Newspaper Archive of
Arkansas Catholic
Litlte Rock, Arkansas
July 22, 1966     Arkansas Catholic
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July 22, 1966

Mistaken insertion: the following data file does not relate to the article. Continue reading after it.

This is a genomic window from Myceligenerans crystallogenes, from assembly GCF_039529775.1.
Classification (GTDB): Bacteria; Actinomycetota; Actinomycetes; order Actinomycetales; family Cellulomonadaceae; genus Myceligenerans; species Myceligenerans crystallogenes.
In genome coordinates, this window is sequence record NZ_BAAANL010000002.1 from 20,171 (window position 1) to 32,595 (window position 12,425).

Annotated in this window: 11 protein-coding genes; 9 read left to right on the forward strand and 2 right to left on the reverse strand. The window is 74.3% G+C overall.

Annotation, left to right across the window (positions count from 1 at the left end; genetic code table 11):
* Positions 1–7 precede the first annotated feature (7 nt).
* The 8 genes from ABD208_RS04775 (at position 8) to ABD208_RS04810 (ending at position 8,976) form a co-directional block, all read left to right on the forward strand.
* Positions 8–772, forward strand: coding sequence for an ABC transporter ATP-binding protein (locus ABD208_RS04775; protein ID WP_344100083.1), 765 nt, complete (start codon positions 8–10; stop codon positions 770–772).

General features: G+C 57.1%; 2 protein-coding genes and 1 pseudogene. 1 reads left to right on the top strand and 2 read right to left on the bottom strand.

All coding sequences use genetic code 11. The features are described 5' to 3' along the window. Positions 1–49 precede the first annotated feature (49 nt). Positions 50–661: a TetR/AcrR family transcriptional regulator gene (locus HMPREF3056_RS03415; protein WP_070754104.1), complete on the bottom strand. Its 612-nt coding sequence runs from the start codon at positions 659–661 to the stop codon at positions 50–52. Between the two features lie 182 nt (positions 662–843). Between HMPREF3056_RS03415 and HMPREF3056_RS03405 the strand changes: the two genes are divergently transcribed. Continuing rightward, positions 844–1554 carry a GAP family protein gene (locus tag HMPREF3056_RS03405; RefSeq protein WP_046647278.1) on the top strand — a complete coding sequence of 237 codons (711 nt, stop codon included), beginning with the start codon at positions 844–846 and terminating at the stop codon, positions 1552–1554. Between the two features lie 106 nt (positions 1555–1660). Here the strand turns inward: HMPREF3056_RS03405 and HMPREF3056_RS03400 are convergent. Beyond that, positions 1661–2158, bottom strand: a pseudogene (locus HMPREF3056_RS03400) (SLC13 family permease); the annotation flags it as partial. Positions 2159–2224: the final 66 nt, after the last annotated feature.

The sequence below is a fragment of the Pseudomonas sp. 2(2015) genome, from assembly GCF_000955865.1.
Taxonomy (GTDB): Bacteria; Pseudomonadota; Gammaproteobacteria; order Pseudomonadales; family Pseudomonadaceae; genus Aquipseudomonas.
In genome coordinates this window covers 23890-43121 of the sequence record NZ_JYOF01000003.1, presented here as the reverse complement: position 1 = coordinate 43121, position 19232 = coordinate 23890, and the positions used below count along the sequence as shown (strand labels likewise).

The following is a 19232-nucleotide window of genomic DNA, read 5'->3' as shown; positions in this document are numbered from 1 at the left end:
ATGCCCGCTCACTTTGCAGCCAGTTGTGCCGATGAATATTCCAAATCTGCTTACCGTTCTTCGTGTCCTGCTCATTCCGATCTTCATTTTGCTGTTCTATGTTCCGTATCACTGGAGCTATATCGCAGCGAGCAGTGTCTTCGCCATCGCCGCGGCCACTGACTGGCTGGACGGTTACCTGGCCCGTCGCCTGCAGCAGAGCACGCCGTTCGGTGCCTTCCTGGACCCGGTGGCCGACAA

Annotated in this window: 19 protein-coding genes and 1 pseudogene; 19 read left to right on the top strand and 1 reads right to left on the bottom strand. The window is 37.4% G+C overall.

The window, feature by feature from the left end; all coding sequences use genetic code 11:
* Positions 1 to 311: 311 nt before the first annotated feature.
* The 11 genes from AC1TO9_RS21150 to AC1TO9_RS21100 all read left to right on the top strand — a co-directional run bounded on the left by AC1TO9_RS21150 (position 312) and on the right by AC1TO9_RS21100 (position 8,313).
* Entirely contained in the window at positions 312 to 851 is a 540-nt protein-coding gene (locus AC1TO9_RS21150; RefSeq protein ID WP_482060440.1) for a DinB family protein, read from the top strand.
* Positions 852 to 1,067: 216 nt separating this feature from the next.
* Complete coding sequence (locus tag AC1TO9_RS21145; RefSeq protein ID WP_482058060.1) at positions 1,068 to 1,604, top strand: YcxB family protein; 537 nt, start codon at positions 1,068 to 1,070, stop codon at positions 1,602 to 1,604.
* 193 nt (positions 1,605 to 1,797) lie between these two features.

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8--TI-IE GUARDIAN JULY 22, 1966 PA U L MEER State Representative, Position No. 4. Born, raised and educated in Arkansas Formerly a rural school teacher Tree Farmer and Businessman 2 sons--one a veteran of servTcein Vietnam Former Trustee, Ouachita Baptist University President, "Keep Arkansas Green" Association eel. Adv. Pd. By Jess Malthews 00'Let00s put an ENDto Wheeler-Dealer Politics in the State Legislature. yy For**** HERBERT REPRESENTATIVE POSITION 13 eel. Adv. Pd. By Phillip Carroll I I I II I Compare Qualifications! Then VOTE to ELECT Your Representative POSITION 3 Serving PULASKI and PERRY Counties An Experienced Attorney-Accountant For TAX RELIEF and TAX REFORM/ Church Tries To End Riots Chicago (El- As tile West Side of Chicago was torn by disturbances involving teenage gangs, tile Catholic Church played an important role in re- storing law and order. hnmediately after the dis- turbances began, priests and Sisters in the area took to the streets urging people to return to their homes and keel) cahn. On Friday morning, three days after the outl)reak started, Dr. Marlin Imlher King, Jr., of the Southern Christian Leader- shill Conference, called an em- ergency meeting of I)rominent representativSs of government, the Church, business, labor, community organizations, and news media. Archllishol)John P. Cody was one. of the main slleakers, lie insisted that the groul) immedial.ely make prat- t i C a I l'econllnell(lali(lns for quicling the disturbances, and made a number of suggestions VIETNAM (Continued from Page 1) course, a precious thing and we do well to respect it; it does not, however, l)rovide the basis for being heard seriously on matters that require political, economic, social and strategic expertise," he said. "If it is true that war is too iml)ortant a matter to be left to the generals, it is also true to say lhat it is too eoml)lex to be left in the hands of inexpert citizens. Religious leaders in the community should be heard on lhe moral dimensions of power alld the l)ursuil: of peace, not as military stra|e- gists and political pundits. "Most statesmen would read- ily admit thai they would make poor clergymen, and it is l)rol)a- bly true the other way around," he added. The use of force is not always an evil, the cardinal said: "It can be 'love in disguise'." Ill a sense, he added, American sol- diers in Vietnam can be called peacemakers. "We do not live in a time of easy allswers, and lie ()lie kl-lOWS this I)elter than the young Am- erican heroes in Southeast Asia. No one wants l)eace more than do they, and no one -- let us emphasize it.- no one tonight is working more desperately for peace than are they. They are making peace Ihe hard way, but the only way it can be made ill a hard world which is only (m the way to finding ils ulti- mate ideals. "No (me likes war," he con- tinued. "least of all a war like the one in Vietnam, which is Mississippians Rebuilding Church Jackson, Miss. (El Committee of Concern, terfaith organization has tributed $1,000 for St. Joachim's mission m thage, Miss., which stroyed by fire on ,June 24. l)r. William P. 1)avis of Mississippi Baptist chairman of the who annou,med the donatii said destruction of St. chim's I)y apparent arson phasizes the need for all people to exercise their responsibility within community so thai, such acts might cease, The Cmnmitlee (ff ftn'med in 1964, has aided in l Imilding 39 I)urne(l churches Mississippi. The destroyed mission mulli-l)Url)osed -- serving ('oml)inalion church-s, tory, and recently used adult literacy classes of OEO l)roject sponsore(l by Natchez-Jackson Catholic cese. of his own. Afler the meeting, op Cody and his secretary hmnan relatitms and ism, Father Edward M. conferred with officials of Church Federation of Chicago and the Chicago of Rabbis. A .joint statement was pared by this group. It "We deplore lhe riots disturbances which have rul)ted the I)eace of OUl" C munity lhe past several nings. We appeal lo the nity to help resl(lre law ol'del'. "A basic principle of democracy is that law and grievances be through prncesses by the American We are confident lhal: the gro conl'nluIlily does not port acts of violence..." Archhishop Cody directed  priests and Sisters to be on premises of their churches, tories or convents after 7 I)ul until lhat hour they to walk cahnly lhrough neighborhood in pairs, I)arents to keep their indoors and passing out ha bills calling for l)eace alld def. Although only about of the more than one mill: Negroes in Chicago are C ()lie, il was gellerally felt lhe influence of the Chu went far beyond lhe of its Negro communicants. ugly, coml)lex, and in st aspects even incolll "But there are moments See VIETNAM on Page 9 DEMOCRAT FOR Circuit Judge Third Division Pol. Ad Pd. for hy John Blodge[